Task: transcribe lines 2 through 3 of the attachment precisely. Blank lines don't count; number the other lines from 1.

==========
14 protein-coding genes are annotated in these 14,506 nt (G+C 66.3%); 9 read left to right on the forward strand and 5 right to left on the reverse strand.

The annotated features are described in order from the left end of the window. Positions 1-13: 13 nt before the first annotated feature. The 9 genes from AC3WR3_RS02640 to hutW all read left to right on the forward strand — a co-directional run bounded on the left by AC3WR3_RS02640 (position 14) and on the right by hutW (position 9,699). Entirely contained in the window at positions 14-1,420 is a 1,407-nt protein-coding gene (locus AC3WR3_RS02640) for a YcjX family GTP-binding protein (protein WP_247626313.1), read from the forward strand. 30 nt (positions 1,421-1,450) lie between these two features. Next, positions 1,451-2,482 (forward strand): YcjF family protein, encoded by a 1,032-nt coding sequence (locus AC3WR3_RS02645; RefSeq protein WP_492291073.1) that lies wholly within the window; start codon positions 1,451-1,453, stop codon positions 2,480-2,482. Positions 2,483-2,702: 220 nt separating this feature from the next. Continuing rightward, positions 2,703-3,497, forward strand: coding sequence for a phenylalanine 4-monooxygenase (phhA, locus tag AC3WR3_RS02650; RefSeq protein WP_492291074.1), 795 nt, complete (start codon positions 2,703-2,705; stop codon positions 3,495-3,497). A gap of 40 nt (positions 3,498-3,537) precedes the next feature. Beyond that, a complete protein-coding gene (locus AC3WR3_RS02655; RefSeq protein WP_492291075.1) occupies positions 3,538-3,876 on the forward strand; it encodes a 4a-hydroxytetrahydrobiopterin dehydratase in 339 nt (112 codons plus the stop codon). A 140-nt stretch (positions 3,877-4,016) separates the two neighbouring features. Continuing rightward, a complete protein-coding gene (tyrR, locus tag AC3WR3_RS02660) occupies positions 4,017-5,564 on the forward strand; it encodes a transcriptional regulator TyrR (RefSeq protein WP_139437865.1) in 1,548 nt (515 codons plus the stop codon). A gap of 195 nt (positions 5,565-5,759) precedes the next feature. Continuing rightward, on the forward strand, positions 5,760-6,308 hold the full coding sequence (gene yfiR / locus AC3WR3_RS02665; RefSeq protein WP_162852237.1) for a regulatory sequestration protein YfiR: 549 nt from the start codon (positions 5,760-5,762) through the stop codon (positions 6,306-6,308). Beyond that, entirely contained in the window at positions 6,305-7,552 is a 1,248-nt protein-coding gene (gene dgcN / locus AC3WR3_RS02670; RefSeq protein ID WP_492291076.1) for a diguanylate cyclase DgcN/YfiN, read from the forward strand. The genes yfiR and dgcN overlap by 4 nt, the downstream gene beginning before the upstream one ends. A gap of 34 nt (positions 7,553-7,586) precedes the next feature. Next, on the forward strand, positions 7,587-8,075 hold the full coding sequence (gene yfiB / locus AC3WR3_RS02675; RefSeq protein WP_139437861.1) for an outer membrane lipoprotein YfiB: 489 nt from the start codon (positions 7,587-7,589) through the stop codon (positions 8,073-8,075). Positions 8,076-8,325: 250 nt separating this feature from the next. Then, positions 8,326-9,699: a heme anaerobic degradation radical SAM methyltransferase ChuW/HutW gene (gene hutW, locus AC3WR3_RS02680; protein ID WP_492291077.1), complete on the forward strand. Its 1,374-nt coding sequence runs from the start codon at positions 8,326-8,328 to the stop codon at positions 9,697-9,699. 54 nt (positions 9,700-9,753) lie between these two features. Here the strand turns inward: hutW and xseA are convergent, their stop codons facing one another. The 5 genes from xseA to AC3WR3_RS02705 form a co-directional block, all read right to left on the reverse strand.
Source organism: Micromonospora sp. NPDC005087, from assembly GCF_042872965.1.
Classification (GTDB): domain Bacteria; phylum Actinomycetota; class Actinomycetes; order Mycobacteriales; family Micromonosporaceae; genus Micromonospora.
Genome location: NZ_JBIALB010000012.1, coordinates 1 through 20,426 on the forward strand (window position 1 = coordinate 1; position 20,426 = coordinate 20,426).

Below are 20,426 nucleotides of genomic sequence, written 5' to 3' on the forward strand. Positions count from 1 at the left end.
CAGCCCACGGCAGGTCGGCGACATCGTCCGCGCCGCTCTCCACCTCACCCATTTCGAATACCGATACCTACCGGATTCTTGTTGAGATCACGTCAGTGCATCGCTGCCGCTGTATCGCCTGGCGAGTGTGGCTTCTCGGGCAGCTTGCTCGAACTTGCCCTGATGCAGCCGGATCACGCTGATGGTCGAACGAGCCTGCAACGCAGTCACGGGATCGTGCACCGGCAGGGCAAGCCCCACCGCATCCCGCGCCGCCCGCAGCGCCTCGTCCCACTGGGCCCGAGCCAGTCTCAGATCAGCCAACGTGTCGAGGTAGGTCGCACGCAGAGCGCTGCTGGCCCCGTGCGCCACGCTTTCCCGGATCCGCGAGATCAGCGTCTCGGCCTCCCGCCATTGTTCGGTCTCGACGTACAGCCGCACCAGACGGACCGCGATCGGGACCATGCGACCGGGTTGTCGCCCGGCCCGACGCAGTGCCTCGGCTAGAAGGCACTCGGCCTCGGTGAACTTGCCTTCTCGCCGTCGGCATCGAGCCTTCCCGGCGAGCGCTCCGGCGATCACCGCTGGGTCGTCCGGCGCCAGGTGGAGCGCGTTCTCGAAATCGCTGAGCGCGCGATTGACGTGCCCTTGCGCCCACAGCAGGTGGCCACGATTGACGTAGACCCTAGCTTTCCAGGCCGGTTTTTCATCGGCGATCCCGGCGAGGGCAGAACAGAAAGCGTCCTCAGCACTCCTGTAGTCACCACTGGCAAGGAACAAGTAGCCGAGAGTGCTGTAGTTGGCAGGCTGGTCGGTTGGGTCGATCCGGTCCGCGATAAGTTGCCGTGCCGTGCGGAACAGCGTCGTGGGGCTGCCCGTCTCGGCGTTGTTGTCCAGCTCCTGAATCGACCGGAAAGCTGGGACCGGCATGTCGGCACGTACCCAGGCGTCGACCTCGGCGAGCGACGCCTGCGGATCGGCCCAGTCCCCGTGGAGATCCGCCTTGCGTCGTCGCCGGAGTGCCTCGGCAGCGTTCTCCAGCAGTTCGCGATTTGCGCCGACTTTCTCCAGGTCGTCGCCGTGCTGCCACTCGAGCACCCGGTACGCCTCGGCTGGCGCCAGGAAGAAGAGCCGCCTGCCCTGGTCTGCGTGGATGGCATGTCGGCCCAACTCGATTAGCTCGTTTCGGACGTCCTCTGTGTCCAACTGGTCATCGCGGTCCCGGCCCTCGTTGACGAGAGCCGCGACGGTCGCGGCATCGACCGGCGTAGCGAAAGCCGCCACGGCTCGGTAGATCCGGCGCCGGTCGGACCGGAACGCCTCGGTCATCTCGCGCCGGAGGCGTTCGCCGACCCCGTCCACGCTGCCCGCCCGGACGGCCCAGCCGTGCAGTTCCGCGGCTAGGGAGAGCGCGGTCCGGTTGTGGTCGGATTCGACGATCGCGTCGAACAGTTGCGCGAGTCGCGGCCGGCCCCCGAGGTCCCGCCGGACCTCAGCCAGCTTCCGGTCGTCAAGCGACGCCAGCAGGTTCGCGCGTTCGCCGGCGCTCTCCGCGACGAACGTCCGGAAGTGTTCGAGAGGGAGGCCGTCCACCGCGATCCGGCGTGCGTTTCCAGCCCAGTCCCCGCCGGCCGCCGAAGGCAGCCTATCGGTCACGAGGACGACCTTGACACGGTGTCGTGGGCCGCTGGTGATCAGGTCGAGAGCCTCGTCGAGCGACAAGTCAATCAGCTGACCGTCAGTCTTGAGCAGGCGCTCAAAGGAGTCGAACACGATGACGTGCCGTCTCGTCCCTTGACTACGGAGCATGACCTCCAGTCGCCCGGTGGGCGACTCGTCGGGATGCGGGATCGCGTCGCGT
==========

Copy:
The annotated features are described in order from the left end of the window. Positions 1-13: 13 nt before the first annotated feature. The 9 genes from AC3WR3_RS02640 to hutW all read left to right on the forward strand — a co-directional run bounded on the left by AC3WR3_RS02640 (position 14) and on the right by hutW (position 9,699). Entirely contained in the window at positions 14-1,420 is a 1,407-nt protein-coding gene (locus AC3WR3_RS02640) for a YcjX family GTP-binding protein (protein WP_247626313.1), read from the forward strand. 30 nt (positions 1,421-1,450) lie between these two features. Next, positions 1,451-2,482 (forward strand): YcjF family protein, encoded by a 1,032-nt coding sequence (locus AC3WR3_RS02645; RefSeq protein WP_492291073.1) that lies wholly within the window; start codon positions 1,451-1,453, stop codon positions 2,480-2,482. Positions 2,483-2,702: 220 nt separating this feature from the next. Continuing rightward, positions 2,703-3,497, forward strand: coding sequence for a phenylalanine 4-monooxygenase (phhA, locus tag AC3WR3_RS02650; RefSeq protein WP_492291074.1), 795 nt, complete (start codon positions 2,703-2,705; stop codon positions 3,495-3,497). A gap of 40 nt (positions 3,498-3,537) precedes the next feature. Beyond that, a complete protein-coding gene (locus AC3WR3_RS02655; RefSeq protein WP_492291075.1) occupies positions 3,538-3,876 on the forward strand; it encodes a 4a-hydroxytetrahydrobiopterin dehydratase in 339 nt (112 codons plus the stop codon). A 140-nt stretch (positions 3,877-4,016) separates the two neighbouring features. Continuing rightward, a complete protein-coding gene (tyrR, locus tag AC3WR3_RS02660) occupies positions 4,017-5,564 on the forward strand; it encodes a transcriptional regulator TyrR (RefSeq protein WP_139437865.1) in 1,548 nt (515 codons plus the stop codon). A gap of 195 nt (positions 5,565-5,759) precedes the next feature. Continuing rightward, on the forward strand, positions 5,760-6,308 hold the full coding sequence (gene yfiR / locus AC3WR3_RS02665; RefSeq protein WP_162852237.1) for a regulatory sequestration protein YfiR: 549 nt from the start codon (positions 5,760-5,762) through the stop codon (positions 6,306-6,308). Beyond that, entirely contained in the window at positions 6,305-7,552 is a 1,248-nt protein-coding gene (gene dgcN / locus AC3WR3_RS02670; RefSeq protein ID WP_492291076.1) for a diguanylate cyclase DgcN/YfiN, read from the forward strand. The genes yfiR and dgcN overlap by 4 nt, the downstream gene beginning before the upstream one ends. A gap of 34 nt (positions 7,553-7,586) precedes the next feature. Next, on the forward strand, positions 7,587-8,075 hold the full coding sequence (gene yfiB / locus AC3WR3_RS02675; RefSeq protein WP_139437861.1) for an outer membrane lipoprotein YfiB: 489 nt from the start codon (positions 7,587-7,589) through the stop codon (positions 8,073-8,075). Positions 8,076-8,325: 250 nt separating this feature from the next. Then, positions 8,326-9,699: a heme anaerobic degradation radical SAM methyltransferase ChuW/HutW gene (gene hutW, locus AC3WR3_RS02680; protein ID WP_492291077.1), complete on the forward strand. Its 1,374-nt coding sequence runs from the start codon at positions 8,326-8,328 to the stop codon at positions 9,697-9,699. 54 nt (positions 9,700-9,753) lie between these two features. Here the strand turns inward: hutW and xseA are convergent, their stop codons facing one another. The 5 genes from xseA to AC3WR3_RS02705 form a co-directional block, all read right to left on the reverse strand.
Source organism: Micromonospora sp. NPDC005087, from assembly GCF_042872965.1.